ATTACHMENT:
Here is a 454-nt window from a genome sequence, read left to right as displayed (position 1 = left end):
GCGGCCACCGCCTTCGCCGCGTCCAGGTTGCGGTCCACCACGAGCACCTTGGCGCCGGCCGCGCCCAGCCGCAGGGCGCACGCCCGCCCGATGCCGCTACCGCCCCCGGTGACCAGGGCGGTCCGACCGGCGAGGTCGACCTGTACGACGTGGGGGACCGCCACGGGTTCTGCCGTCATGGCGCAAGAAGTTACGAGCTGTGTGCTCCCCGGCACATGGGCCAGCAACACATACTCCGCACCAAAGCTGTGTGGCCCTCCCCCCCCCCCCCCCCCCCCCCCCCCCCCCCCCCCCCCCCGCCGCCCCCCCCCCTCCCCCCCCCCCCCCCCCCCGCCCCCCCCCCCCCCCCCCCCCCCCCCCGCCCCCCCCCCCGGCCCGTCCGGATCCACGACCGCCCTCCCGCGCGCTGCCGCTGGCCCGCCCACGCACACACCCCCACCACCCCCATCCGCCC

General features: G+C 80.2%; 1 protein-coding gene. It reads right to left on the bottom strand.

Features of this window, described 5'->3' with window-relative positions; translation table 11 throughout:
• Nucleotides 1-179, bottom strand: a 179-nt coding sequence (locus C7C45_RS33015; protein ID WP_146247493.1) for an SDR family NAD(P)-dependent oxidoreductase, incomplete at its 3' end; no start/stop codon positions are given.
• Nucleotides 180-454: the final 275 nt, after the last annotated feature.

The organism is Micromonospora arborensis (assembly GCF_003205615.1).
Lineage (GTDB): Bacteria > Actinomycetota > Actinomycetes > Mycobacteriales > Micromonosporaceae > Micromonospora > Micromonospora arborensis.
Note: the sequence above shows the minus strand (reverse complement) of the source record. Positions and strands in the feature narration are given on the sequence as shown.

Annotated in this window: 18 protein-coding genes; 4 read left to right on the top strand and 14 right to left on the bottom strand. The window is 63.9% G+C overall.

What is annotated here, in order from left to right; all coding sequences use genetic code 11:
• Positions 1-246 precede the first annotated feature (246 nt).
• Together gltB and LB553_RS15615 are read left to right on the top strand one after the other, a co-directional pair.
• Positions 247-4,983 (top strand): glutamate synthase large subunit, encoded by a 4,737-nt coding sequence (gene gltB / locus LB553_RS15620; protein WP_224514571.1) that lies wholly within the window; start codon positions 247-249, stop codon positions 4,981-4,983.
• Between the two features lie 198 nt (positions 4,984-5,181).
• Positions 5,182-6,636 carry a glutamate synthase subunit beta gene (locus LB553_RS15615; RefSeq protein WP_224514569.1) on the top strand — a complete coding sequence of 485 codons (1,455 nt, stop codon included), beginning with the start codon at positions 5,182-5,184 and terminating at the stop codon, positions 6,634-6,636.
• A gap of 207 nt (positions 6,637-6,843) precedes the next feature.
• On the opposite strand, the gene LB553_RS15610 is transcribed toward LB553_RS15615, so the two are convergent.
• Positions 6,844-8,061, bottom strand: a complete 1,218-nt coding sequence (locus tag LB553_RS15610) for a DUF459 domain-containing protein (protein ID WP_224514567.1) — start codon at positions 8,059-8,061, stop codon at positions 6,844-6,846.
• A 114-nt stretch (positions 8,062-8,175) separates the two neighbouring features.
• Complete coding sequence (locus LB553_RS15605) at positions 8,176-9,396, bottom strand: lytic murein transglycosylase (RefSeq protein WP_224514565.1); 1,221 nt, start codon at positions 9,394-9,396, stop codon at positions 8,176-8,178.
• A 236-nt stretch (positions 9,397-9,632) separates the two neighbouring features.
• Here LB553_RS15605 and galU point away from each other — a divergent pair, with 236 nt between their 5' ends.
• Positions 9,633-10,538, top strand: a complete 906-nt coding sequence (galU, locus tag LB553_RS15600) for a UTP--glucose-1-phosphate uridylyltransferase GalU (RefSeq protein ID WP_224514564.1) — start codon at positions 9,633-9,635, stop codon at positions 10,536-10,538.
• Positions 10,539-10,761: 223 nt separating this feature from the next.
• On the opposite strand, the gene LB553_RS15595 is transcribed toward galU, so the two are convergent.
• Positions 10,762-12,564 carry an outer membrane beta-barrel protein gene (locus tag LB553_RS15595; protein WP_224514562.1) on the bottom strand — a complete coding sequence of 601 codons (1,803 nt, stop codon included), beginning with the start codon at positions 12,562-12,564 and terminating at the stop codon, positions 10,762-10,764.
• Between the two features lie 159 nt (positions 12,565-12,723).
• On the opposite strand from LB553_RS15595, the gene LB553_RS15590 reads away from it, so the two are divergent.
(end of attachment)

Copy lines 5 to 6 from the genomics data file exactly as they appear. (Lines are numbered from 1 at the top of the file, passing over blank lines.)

• Nucleotides 1-179, bottom strand: a 179-nt coding sequence (locus C7C45_RS33015; protein ID WP_146247493.1) for an SDR family NAD(P)-dependent oxidoreductase, incomplete at its 3' end; no start/stop codon positions are given.
• Nucleotides 180-454: the final 275 nt, after the last annotated feature.